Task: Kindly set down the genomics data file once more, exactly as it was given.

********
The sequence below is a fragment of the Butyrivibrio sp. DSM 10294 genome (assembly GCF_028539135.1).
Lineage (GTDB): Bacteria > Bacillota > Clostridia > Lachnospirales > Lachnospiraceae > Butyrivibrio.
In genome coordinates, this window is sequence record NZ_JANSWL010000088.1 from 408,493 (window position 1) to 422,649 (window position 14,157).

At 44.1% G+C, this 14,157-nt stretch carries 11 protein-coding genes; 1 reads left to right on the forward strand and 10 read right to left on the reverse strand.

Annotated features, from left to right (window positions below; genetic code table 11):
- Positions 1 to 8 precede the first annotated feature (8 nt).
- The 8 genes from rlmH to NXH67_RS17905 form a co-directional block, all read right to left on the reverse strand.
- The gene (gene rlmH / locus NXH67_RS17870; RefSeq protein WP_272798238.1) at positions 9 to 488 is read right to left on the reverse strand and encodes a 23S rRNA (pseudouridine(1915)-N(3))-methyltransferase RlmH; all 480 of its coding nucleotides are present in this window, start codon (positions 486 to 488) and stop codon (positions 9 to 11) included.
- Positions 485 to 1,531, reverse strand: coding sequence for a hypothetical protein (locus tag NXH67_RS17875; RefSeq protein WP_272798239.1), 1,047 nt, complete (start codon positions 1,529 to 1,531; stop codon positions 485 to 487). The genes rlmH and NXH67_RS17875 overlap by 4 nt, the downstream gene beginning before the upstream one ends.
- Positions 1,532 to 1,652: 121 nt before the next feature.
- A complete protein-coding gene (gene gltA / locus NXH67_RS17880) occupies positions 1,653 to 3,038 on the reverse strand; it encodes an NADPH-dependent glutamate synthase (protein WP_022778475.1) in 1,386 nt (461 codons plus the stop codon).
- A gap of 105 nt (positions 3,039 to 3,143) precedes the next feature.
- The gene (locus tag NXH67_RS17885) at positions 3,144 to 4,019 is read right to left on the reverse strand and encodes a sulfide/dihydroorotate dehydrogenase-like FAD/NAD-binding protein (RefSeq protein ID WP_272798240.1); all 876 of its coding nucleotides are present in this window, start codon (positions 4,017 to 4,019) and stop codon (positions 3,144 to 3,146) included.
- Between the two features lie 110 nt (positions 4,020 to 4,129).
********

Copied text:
The sequence below is a fragment of the Butyrivibrio sp. DSM 10294 genome (assembly GCF_028539135.1).
Lineage (GTDB): Bacteria > Bacillota > Clostridia > Lachnospirales > Lachnospiraceae > Butyrivibrio.
In genome coordinates, this window is sequence record NZ_JANSWL010000088.1 from 408,493 (window position 1) to 422,649 (window position 14,157).

At 44.1% G+C, this 14,157-nt stretch carries 11 protein-coding genes; 1 reads left to right on the forward strand and 10 read right to left on the reverse strand.

Annotated features, from left to right (window positions below; genetic code table 11):
- Positions 1 to 8 precede the first annotated feature (8 nt).
- The 8 genes from rlmH to NXH67_RS17905 form a co-directional block, all read right to left on the reverse strand.
- The gene (gene rlmH / locus NXH67_RS17870; RefSeq protein WP_272798238.1) at positions 9 to 488 is read right to left on the reverse strand and encodes a 23S rRNA (pseudouridine(1915)-N(3))-methyltransferase RlmH; all 480 of its coding nucleotides are present in this window, start codon (positions 486 to 488) and stop codon (positions 9 to 11) included.
- Positions 485 to 1,531, reverse strand: coding sequence for a hypothetical protein (locus tag NXH67_RS17875; RefSeq protein WP_272798239.1), 1,047 nt, complete (start codon positions 1,529 to 1,531; stop codon positions 485 to 487). The genes rlmH and NXH67_RS17875 overlap by 4 nt, the downstream gene beginning before the upstream one ends.
- Positions 1,532 to 1,652: 121 nt before the next feature.
- A complete protein-coding gene (gene gltA / locus NXH67_RS17880) occupies positions 1,653 to 3,038 on the reverse strand; it encodes an NADPH-dependent glutamate synthase (protein WP_022778475.1) in 1,386 nt (461 codons plus the stop codon).
- A gap of 105 nt (positions 3,039 to 3,143) precedes the next feature.
- The gene (locus tag NXH67_RS17885) at positions 3,144 to 4,019 is read right to left on the reverse strand and encodes a sulfide/dihydroorotate dehydrogenase-like FAD/NAD-binding protein (RefSeq protein ID WP_272798240.1); all 876 of its coding nucleotides are present in this window, start codon (positions 4,017 to 4,019) and stop codon (positions 3,144 to 3,146) included.
- Between the two features lie 110 nt (positions 4,020 to 4,129).